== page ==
KAIZER Chiefs yesterday unveiled prospective signee Mulomowandau Mathoho's jersey at a press conference before finalising transfer negotiations with the player's employers, Bloemfontein Celtic, in a bizarre decision that could yet have embarrassing consequences for Soweto's glamour club.
Mathoho was not even present at the media event, held south of Johannesburg, but Chiefs marketing director Jessica Motaung told Business Day that the decision to unveil the player's jersey would not come back to haunt the club as the deal "is almost 98% completed".
The defender was awarded a No3 Chiefs jersey.
"This is just an intention to sign him and this is to say this is the player we want," she said.
"This is to show our supporters that we are doing the work. We are being straight and we are being up-front about our intentions. We are speaking with the player and we have already agreed terms with him.
"We will complete this deal within a few days. There are things that need to be finalised but we are making sure that he will be in a Kaizer Chiefs jersey next season."
But an insider warned that Chiefs may rue the decision to "unveil Mathoho" as Mamelodi Sundowns could be the reason the transfer has not been completed. Sundowns, owned by billion aire Patrice Motsepe, may have offered Celtic more money for the player.
The insider said Sundowns had offered R8m and two players while Chiefs had offered Celtic R6m.
"Sure, the player may want to play for Chiefs but nothing is ever certain in South African football where money is involved," he said.
"That is why Chiefs' decision to unveil Mathoho's jersey at this press conference when he has not even been signed has the potential to be such a public relations disaster."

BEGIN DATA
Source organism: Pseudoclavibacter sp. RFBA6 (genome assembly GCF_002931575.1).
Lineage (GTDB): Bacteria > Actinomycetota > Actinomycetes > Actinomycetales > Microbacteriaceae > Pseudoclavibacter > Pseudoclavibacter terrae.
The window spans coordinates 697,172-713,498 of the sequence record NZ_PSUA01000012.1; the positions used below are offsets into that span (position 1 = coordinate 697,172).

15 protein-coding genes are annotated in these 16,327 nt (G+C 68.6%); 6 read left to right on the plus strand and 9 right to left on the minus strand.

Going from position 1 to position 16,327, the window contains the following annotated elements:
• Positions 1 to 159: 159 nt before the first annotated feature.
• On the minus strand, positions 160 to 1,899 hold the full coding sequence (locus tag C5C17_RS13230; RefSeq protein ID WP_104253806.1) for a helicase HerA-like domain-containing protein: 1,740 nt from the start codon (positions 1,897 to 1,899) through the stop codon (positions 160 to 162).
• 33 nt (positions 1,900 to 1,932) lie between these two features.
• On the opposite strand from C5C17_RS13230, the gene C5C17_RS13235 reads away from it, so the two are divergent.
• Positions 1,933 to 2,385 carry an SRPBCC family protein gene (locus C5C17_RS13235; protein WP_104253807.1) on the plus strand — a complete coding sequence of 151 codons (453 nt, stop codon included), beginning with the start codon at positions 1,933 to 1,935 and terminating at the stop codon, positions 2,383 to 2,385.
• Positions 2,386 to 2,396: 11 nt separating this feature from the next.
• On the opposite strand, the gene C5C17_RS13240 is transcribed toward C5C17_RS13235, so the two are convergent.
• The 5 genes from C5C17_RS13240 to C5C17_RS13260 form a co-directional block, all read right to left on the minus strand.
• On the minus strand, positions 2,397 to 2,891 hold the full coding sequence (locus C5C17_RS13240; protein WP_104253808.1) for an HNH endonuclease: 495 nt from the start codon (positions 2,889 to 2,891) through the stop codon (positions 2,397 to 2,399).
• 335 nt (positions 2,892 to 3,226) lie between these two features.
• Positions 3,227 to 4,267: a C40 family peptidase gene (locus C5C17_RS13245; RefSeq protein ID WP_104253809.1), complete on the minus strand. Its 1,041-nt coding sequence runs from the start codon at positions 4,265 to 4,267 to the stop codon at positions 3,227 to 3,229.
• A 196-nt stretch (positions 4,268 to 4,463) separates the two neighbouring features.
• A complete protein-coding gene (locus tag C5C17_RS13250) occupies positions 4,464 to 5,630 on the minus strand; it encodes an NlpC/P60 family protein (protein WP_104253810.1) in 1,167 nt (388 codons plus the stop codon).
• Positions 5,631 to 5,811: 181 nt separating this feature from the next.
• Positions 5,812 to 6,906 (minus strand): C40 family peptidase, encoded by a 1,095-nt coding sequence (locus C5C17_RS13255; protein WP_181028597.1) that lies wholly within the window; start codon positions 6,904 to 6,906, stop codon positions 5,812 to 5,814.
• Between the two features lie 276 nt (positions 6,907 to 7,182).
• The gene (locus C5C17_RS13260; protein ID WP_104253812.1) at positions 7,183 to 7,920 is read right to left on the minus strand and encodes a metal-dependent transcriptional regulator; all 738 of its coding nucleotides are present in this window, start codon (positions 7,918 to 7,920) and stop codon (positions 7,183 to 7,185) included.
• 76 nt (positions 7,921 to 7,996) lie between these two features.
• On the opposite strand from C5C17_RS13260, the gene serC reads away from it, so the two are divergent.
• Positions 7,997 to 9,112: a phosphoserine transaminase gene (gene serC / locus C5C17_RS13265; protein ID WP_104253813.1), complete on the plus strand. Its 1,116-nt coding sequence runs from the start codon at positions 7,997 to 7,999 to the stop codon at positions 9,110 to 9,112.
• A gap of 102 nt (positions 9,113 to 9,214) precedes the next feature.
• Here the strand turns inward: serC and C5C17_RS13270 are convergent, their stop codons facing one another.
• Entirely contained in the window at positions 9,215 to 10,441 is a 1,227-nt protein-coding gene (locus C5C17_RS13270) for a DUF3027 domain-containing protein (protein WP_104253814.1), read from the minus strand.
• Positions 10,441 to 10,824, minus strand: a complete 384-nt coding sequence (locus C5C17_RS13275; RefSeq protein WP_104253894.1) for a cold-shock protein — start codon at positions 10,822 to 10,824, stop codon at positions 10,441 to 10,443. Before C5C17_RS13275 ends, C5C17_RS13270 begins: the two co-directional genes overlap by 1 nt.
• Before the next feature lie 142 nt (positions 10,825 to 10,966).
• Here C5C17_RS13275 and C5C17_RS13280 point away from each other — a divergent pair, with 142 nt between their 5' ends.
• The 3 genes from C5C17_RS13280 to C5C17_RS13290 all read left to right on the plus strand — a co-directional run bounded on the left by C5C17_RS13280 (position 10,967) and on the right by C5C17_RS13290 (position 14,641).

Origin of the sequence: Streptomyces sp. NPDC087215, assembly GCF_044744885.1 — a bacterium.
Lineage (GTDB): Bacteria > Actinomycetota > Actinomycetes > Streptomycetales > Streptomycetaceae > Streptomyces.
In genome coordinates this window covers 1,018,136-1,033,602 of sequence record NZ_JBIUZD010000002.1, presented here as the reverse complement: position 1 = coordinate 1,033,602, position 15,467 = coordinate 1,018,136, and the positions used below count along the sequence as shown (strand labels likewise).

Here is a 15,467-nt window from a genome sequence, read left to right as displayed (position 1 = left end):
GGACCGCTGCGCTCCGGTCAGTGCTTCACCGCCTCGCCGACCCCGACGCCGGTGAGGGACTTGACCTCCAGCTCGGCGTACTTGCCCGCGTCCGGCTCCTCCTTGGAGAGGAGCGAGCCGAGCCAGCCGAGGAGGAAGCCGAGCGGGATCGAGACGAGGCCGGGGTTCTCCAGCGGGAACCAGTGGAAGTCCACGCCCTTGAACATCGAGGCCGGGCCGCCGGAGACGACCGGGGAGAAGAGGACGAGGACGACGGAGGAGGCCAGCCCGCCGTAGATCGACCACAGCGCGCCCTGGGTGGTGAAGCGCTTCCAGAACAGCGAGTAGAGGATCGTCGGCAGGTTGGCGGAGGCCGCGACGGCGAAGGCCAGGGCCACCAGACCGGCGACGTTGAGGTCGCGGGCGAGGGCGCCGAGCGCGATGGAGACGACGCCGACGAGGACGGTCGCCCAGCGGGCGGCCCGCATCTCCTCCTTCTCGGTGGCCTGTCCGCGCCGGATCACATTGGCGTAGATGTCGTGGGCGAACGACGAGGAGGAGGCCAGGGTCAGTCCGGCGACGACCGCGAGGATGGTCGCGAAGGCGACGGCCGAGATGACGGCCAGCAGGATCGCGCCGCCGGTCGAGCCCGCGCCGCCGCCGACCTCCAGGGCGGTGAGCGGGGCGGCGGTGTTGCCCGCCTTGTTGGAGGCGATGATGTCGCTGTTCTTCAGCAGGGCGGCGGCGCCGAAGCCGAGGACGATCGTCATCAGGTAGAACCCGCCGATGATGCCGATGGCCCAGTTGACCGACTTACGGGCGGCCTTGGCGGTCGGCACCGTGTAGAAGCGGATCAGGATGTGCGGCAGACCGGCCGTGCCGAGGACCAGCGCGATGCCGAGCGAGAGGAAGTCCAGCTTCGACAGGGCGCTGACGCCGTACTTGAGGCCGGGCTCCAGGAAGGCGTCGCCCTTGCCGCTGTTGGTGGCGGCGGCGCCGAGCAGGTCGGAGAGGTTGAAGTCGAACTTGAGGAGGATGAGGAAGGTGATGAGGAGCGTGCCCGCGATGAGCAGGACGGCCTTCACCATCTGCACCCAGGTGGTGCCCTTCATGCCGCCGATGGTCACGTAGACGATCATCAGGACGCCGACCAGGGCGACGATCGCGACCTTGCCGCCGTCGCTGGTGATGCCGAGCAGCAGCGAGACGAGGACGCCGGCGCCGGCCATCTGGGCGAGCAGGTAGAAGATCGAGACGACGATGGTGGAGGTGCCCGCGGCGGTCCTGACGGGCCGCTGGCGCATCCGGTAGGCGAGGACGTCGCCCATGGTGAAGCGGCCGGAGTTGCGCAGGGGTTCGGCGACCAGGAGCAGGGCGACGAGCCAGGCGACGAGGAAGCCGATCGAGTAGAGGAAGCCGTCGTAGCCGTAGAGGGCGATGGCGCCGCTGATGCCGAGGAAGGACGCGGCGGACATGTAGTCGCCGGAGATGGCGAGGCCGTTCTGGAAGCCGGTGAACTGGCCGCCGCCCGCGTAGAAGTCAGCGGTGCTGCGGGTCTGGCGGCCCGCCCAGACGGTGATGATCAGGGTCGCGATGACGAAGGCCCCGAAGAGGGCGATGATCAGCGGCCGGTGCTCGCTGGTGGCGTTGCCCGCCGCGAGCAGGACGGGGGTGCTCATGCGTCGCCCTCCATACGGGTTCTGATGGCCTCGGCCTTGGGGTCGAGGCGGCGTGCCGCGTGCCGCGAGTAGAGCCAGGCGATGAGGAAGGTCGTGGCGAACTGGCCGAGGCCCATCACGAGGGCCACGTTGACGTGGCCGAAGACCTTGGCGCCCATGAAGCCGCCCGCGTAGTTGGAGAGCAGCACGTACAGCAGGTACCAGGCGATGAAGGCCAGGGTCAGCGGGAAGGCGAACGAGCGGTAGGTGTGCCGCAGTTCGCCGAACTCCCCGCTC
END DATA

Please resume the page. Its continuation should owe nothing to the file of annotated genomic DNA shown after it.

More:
Indeed, Chiefs do not seem to have learnt a lesson from similar deals previously that collapsed after they had confidently paraded players while there were still contractual loose strings.
A case in point was midfielder Papi Zothwane, who was unveiled in June 2006 at a packed press conference held at the club's headquarters in Naturena. Chiefs believed that he was out of contract and thus eligible for a free transfer.
Club chairman Kaizer Motaung presented Zothwane with a jersey emblazoned with the number 19 on the back before Golden Arrows declared that the midfielder was still very much their player.
Arrows said Zothwane had in fact extended his contract and so could not be named as a Chiefs signing.
Handwriting specialists ruled that the signature on the contract was indeed Zothwane's, but the player insisted he never signed.
A protracted tug of war between Chiefs, Arrows and the player ensued and the case was heard by the Premier Soccer League (PSL), the South African Football Association (Safa) dispute resolution committee, and it even went for arbitration.
The Safa arbitration panel eventually ruled in November 2006 that Zothwane return to Arrows.
There were other similar episodes in Naturena but Motaung insisted yesterday that Chiefs were not setting themselves up for another embarrassment.
Chiefs manager Bobby Motaung, who usually announces player signings, was conspicuous by his absence at the event yesterday.
The club also confirmed the arrival of Siyabonga Nkosi, Siboniso Gaxa, Kgotso Moleko, Sakhile Hlongwa, Morgan Gould, Kingston Nkhatha and Brilliant Khuzwayo.
While Chiefs new coach Stuart Baxter admitted that he was not involved with the signing of the new players, he gave the newcomers his blessing nonetheless.
"Management was in a better position to scout for new players because I was not here," the Englishman said.